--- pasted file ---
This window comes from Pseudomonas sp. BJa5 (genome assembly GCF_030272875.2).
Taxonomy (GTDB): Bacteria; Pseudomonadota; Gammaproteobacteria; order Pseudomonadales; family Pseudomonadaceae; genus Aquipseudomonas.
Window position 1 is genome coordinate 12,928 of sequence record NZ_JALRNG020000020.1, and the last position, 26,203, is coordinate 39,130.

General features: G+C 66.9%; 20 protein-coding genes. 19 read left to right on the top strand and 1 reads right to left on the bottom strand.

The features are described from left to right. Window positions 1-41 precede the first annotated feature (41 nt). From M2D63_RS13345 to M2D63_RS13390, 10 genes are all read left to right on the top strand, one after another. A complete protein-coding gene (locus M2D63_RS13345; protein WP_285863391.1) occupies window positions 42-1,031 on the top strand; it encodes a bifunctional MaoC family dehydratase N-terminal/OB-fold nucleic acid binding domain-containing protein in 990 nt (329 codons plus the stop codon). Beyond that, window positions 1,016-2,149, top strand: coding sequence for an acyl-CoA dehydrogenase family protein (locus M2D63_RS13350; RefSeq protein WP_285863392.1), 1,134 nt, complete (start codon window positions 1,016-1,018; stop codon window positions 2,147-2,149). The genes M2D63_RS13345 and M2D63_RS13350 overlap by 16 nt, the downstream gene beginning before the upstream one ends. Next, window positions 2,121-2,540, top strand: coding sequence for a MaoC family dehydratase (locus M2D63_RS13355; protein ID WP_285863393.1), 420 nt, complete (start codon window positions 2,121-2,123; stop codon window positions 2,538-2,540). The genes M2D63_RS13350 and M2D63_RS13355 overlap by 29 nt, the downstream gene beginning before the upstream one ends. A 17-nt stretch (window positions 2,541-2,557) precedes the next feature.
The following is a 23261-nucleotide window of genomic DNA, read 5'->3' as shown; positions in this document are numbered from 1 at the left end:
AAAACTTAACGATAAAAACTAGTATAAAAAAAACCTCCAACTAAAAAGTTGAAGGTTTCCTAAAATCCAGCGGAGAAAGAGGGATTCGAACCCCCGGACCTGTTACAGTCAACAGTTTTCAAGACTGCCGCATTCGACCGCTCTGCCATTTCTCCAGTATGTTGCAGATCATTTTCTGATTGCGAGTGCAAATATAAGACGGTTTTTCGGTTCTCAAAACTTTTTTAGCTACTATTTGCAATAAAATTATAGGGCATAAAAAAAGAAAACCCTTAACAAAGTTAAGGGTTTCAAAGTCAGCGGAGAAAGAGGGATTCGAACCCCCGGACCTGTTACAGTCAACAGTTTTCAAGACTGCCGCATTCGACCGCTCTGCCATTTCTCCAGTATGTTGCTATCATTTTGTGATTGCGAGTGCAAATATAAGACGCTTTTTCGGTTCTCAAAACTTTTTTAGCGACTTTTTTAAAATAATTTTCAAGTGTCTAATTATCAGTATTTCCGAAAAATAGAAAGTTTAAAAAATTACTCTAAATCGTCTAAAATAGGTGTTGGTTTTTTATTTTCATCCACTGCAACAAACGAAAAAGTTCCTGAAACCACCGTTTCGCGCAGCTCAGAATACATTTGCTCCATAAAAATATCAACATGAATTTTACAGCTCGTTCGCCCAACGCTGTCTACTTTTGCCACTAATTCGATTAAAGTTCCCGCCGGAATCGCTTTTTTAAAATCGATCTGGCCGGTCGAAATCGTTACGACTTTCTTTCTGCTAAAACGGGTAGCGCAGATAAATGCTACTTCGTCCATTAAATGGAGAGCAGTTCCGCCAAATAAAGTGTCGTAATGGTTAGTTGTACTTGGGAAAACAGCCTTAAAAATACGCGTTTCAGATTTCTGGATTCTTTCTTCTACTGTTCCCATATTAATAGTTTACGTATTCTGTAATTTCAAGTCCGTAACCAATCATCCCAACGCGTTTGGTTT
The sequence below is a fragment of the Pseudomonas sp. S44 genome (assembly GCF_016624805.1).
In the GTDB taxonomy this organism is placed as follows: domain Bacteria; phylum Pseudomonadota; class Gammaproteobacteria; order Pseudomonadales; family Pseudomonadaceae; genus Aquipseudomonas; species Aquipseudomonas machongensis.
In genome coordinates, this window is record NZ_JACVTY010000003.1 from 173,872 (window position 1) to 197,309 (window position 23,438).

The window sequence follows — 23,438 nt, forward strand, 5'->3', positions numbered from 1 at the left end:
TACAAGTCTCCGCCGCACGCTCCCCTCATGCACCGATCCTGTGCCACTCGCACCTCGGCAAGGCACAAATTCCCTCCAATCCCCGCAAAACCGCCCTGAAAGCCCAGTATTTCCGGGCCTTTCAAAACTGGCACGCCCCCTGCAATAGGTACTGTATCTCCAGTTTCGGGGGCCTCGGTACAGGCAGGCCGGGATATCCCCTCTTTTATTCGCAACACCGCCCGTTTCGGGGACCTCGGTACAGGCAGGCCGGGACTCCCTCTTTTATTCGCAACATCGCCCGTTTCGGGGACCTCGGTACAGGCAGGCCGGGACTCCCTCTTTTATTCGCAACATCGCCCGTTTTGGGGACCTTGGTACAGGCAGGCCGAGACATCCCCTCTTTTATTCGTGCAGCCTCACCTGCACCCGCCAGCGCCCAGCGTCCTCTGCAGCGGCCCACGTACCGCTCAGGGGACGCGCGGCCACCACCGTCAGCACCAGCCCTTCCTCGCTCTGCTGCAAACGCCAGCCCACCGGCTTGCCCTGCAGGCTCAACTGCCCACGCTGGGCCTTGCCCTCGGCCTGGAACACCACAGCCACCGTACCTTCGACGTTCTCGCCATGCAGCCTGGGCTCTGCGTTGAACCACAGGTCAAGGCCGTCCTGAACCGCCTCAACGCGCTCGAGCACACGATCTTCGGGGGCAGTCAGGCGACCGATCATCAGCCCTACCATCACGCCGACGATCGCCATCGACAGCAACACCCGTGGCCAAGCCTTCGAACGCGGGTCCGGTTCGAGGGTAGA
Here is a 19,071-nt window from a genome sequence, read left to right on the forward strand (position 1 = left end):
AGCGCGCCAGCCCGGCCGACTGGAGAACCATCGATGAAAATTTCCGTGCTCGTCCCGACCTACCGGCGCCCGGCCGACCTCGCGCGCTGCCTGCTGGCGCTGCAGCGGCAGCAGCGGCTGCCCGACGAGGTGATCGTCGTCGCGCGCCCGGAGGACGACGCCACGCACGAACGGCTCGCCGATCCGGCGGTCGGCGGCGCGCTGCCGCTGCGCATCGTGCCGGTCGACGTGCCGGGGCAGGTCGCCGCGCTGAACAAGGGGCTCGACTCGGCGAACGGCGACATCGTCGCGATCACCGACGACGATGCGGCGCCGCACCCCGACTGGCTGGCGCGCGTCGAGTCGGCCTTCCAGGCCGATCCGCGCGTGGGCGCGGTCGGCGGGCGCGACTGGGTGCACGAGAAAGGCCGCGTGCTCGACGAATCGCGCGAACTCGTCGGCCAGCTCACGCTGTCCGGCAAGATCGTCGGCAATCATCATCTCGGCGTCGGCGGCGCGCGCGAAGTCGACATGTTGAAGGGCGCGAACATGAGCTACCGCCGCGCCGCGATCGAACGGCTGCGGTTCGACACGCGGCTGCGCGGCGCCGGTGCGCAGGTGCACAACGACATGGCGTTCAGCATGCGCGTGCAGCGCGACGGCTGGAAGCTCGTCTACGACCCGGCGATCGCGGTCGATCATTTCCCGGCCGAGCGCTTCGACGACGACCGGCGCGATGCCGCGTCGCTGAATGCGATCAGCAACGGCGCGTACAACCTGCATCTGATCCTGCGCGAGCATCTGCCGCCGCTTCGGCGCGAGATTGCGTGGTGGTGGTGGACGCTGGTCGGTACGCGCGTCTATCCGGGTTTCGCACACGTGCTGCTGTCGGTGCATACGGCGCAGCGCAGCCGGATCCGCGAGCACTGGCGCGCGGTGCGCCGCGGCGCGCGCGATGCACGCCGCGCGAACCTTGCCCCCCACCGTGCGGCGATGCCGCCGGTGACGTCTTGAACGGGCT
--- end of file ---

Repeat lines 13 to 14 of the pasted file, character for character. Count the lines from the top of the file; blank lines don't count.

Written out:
Here is a 19,071-nt window from a genome sequence, read left to right on the forward strand (position 1 = left end):
AGCGCGCCAGCCCGGCCGACTGGAGAACCATCGATGAAAATTTCCGTGCTCGTCCCGACCTACCGGCGCCCGGCCGACCTCGCGCGCTGCCTGCTGGCGCTGCAGCGGCAGCAGCGGCTGCCCGACGAGGTGATCGTCGTCGCGCGCCCGGAGGACGACGCCACGCACGAACGGCTCGCCGATCCGGCGGTCGGCGGCGCGCTGCCGCTGCGCATCGTGCCGGTCGACGTGCCGGGGCAGGTCGCCGCGCTGAACAAGGGGCTCGACTCGGCGAACGGCGACATCGTCGCGATCACCGACGACGATGCGGCGCCGCACCCCGACTGGCTGGCGCGCGTCGAGTCGGCCTTCCAGGCCGATCCGCGCGTGGGCGCGGTCGGCGGGCGCGACTGGGTGCACGAGAAAGGCCGCGTGCTCGACGAATCGCGCGAACTCGTCGGCCAGCTCACGCTGTCCGGCAAGATCGTCGGCAATCATCATCTCGGCGTCGGCGGCGCGCGCGAAGTCGACATGTTGAAGGGCGCGAACATGAGCTACCGCCGCGCCGCGATCGAACGGCTGCGGTTCGACACGCGGCTGCGCGGCGCCGGTGCGCAGGTGCACAACGACATGGCGTTCAGCATGCGCGTGCAGCGCGACGGCTGGAAGCTCGTCTACGACCCGGCGATCGCGGTCGATCATTTCCCGGCCGAGCGCTTCGACGACGACCGGCGCGATGCCGCGTCGCTGAATGCGATCAGCAACGGCGCGTACAACCTGCATCTGATCCTGCGCGAGCATCTGCCGCCGCTTCGGCGCGAGATTGCGTGGTGGTGGTGGACGCTGGTCGGTACGCGCGTCTATCCGGGTTTCGCACACGTGCTGCTGTCGGTGCATACGGCGCAGCGCAGCCGGATCCGCGAGCACTGGCGCGCGGTGCGCCGCGGCGCGCGCGATGCACGCCGCGCGAACCTTGCCCCCCACCGTGCGGCGATGCCGCCGGTGACGTCTTGAACGGGCT